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Customer Reviews

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Most Helpful Customer Reviews

6 of 6 people found the following review helpful By Sandra Hutchison on November 29, 2004
Format: Paperback
By the time you get to this sequel of A SINGULAR HOSTAGE, you'll probably be as desperate as I was to find out what happens to the adventurous Mariana, her new husband Hassan (the marriage has yet to be consummated), her spiritually gifted stepson Saboor, and the other fascinating characters in this tale of Victorian India. I found it very hard to put the book down.

I adore the love story -- how delicately it grows out of almost teasingly brief encounters between two people culturally primed to misunderstand each other. I also love the way this trilogy takes you into a different world -- actually, many different worlds -- with part of the delight being the ironic juxtaposition of conflicting world views.

I'm not usually one for mystic plot turns, which do occur regularly in this trilogy, but Ali makes them work well, and along the way you gain an intriguing and sympathetic glimpse into Sufism and the history of what today is Pakistan.

My only complaint is that the final book in the trilogy isn't out yet. I can't wait to read it!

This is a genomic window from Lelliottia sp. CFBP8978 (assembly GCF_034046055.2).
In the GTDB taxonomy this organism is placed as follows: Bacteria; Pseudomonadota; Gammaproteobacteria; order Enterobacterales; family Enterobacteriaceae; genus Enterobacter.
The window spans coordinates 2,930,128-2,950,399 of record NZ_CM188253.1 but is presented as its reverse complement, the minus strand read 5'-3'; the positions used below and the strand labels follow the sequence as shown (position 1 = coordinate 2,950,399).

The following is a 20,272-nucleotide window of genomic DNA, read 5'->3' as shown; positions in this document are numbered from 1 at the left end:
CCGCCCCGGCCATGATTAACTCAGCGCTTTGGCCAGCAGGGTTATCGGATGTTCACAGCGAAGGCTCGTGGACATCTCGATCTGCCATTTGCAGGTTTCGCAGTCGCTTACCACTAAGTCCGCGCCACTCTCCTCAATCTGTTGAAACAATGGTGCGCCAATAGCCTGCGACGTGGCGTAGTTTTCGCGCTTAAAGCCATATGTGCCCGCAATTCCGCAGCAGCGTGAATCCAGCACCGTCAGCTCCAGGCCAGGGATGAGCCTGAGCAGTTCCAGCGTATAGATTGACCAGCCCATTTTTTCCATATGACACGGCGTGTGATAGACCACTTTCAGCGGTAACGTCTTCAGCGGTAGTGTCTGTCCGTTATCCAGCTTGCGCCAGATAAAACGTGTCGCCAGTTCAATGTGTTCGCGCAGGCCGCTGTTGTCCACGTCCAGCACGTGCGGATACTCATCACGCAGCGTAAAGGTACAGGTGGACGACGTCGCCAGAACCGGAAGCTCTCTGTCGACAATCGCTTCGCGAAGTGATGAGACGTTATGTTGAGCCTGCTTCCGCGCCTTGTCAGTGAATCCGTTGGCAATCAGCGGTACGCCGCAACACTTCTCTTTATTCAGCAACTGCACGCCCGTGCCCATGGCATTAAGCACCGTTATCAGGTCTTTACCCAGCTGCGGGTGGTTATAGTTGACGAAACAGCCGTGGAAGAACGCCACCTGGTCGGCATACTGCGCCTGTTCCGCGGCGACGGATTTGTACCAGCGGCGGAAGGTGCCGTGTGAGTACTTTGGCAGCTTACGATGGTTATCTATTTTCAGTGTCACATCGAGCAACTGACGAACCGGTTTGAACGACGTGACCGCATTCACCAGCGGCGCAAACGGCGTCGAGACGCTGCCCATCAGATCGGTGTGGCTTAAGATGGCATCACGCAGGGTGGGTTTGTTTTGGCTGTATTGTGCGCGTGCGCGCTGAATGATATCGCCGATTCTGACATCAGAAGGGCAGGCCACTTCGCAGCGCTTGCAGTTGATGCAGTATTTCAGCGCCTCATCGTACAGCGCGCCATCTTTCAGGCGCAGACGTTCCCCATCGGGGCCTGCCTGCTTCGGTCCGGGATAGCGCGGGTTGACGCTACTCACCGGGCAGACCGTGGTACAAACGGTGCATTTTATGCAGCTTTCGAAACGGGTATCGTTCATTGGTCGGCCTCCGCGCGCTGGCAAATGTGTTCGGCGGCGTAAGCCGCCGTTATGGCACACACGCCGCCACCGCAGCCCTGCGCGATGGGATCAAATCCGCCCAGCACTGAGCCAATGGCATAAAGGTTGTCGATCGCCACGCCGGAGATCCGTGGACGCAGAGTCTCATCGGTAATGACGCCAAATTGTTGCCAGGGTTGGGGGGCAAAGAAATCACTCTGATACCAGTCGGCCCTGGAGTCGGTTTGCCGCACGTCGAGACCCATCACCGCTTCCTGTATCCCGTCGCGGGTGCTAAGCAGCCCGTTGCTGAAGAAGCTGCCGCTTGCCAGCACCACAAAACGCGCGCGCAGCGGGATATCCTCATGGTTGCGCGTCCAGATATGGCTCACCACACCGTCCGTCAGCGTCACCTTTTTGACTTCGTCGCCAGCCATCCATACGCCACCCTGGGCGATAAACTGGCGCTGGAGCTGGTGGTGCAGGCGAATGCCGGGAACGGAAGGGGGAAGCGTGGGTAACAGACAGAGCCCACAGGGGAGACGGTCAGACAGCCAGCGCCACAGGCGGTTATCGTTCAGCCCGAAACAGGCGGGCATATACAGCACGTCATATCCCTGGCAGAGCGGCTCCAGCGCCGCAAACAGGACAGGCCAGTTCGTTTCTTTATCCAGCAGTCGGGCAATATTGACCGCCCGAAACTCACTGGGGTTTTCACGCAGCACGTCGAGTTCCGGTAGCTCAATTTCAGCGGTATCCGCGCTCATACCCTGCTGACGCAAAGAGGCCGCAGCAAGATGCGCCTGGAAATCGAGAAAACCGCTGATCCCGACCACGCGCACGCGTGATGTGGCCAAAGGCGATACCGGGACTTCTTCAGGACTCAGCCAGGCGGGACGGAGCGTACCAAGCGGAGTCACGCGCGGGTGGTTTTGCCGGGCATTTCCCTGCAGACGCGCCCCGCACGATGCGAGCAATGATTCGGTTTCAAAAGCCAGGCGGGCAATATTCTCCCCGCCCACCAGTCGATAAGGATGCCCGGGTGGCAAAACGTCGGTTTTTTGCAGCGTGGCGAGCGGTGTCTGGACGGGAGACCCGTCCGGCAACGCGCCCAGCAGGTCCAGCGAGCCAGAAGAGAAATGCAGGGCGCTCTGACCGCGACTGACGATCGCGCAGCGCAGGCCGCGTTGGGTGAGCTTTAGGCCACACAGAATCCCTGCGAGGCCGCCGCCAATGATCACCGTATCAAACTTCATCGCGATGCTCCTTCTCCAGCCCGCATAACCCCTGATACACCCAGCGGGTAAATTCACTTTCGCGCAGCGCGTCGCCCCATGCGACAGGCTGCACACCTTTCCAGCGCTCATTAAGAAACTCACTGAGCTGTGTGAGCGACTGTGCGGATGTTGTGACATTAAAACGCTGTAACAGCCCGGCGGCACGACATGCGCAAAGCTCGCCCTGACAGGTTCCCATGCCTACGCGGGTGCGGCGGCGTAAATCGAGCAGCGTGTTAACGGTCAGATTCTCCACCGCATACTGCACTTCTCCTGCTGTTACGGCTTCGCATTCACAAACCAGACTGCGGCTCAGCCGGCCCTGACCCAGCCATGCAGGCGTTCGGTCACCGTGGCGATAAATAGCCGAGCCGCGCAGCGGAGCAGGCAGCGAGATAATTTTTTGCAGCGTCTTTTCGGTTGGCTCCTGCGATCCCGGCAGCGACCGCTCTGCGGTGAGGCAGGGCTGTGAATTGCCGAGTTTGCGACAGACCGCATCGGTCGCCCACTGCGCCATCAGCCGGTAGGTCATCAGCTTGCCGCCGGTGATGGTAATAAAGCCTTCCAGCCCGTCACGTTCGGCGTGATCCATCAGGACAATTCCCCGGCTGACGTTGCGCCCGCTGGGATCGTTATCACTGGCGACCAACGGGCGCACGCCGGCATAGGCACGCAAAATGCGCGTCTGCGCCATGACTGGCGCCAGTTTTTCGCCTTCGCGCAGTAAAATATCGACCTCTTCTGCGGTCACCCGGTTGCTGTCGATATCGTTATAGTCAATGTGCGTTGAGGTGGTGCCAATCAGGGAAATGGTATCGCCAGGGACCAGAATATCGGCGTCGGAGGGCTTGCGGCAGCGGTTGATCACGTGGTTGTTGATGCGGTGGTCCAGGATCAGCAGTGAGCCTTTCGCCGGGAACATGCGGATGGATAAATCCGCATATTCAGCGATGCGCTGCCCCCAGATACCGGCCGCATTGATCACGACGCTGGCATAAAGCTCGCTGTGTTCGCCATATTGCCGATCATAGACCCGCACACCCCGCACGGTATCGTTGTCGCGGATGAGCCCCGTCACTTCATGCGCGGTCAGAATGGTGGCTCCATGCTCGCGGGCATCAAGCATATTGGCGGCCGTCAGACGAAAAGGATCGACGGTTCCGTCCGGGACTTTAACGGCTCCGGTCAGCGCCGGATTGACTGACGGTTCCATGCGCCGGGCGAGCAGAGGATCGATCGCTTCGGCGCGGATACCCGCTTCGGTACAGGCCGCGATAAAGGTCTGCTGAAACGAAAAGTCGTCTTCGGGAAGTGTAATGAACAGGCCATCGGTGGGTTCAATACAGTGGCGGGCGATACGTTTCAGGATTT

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5 of 5 people found the following review helpful By D. Lively on October 9, 2004
Format: Paperback
But WHY does it HAVE to be a trilogy? WHY couldn't it have been a big thick juicy blockbuster? This parceling out of the story in parsimonious portions is driving me BANANAS! I waited for over two years for the rest of the story and now I find out that I get just the middle and have to wait another YEAR for the end. Oh dear.
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4 of 4 people found the following review helpful By M. Kirby-smith on December 13, 2005
Format: Paperback
This was one of the most entertaining books I've read in a while. If you love Indian or Hindu culture, you will love this book. Ali provides a unique look at this culture from the European perspective, at first judgemental, later accepting, and finally, by the end, you fall in love with the beauty of India. Her characters are 3 dimensional and well rounded. I highly recommend this book!